To find a swap near you, register a swap or get information about how to host a swap, visit Green Halloween’s Costume Swap page.

Kellie Brown, who organized the online Colorado Costume Swap, said, “While many are trying to cut costs and pick up a second hand costume, others just want to avoid making new purchases. Motivation aside, gently used costumes are the way to go for a green Halloween.”

On Inhabitots, Julie Knapp points out the benefits of costume swaps.

Swapping costumes means that fewer costumes need to be produced by manufacturers each year. In turn, fewer resources are needed to make those costumes, less packaging is required, fewer costumes need to be transported from other countries or to your local store, and less waste will be produced since many consumers trash their Halloween costumes once the fun is over.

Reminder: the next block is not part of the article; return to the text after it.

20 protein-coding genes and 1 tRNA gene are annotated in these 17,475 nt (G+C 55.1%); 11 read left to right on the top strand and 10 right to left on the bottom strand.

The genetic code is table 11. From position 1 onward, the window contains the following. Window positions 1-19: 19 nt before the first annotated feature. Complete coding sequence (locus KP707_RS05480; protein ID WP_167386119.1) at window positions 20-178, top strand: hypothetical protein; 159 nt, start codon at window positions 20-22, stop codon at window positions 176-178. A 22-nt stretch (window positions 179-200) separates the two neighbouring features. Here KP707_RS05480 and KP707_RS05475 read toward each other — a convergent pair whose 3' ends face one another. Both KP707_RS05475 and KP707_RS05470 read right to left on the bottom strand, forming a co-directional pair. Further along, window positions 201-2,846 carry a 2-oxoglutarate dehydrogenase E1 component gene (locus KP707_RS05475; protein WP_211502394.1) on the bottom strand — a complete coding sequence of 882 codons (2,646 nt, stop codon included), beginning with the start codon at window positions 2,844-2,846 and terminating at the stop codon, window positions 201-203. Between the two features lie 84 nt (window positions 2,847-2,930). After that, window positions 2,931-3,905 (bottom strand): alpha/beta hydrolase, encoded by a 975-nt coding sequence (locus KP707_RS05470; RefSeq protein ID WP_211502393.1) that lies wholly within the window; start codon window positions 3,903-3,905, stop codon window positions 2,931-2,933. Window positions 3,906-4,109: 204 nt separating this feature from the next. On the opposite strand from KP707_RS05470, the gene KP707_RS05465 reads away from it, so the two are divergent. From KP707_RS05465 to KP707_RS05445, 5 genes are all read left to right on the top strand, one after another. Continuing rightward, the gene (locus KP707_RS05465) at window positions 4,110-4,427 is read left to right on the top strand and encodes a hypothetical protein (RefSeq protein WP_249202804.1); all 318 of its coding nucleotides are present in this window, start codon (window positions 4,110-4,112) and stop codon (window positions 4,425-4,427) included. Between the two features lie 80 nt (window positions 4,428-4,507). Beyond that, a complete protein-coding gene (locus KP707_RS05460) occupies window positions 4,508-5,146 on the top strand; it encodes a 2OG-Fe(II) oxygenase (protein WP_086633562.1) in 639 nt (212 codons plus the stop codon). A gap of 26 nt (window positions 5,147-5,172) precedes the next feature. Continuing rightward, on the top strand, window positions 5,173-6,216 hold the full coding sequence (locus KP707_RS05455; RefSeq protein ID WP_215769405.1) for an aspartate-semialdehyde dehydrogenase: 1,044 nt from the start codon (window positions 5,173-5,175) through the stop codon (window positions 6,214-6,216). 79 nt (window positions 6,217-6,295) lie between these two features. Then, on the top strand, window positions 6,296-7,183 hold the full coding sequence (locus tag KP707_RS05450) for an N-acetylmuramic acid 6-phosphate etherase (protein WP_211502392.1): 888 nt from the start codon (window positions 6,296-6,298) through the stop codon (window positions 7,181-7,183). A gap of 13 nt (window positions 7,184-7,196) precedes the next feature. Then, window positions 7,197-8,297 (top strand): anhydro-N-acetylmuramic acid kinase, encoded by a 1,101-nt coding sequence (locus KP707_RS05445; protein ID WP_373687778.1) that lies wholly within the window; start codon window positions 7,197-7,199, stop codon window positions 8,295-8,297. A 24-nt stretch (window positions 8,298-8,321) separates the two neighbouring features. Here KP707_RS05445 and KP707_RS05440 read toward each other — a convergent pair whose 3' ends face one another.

Cool Mom Picks asks, Halloween costume swaps – Frugal or just plain smart? Personally, I vote for both. CMP points out that even if there isn’t a costume swap in your ‘hood, you have options to participate online instead.

CMP favoritethredUP has even developed a way to participate in this swap online: Put together a box of outgrown clothes to swap and include a Halloween costume in that box. Label it as a “Halloween Box” and then offer it to their members. Then, search their database for a costume for your child.

Over at Confessions of a Psychotic Housewife, Storm points out this swap doesn’t have to be just for people who celebrate Halloween. “Even if you don’t celebrate Halloween, it’s a great chance to fill up your child(ren)’s dress-up box, or to get costumes for plays and Church functions.”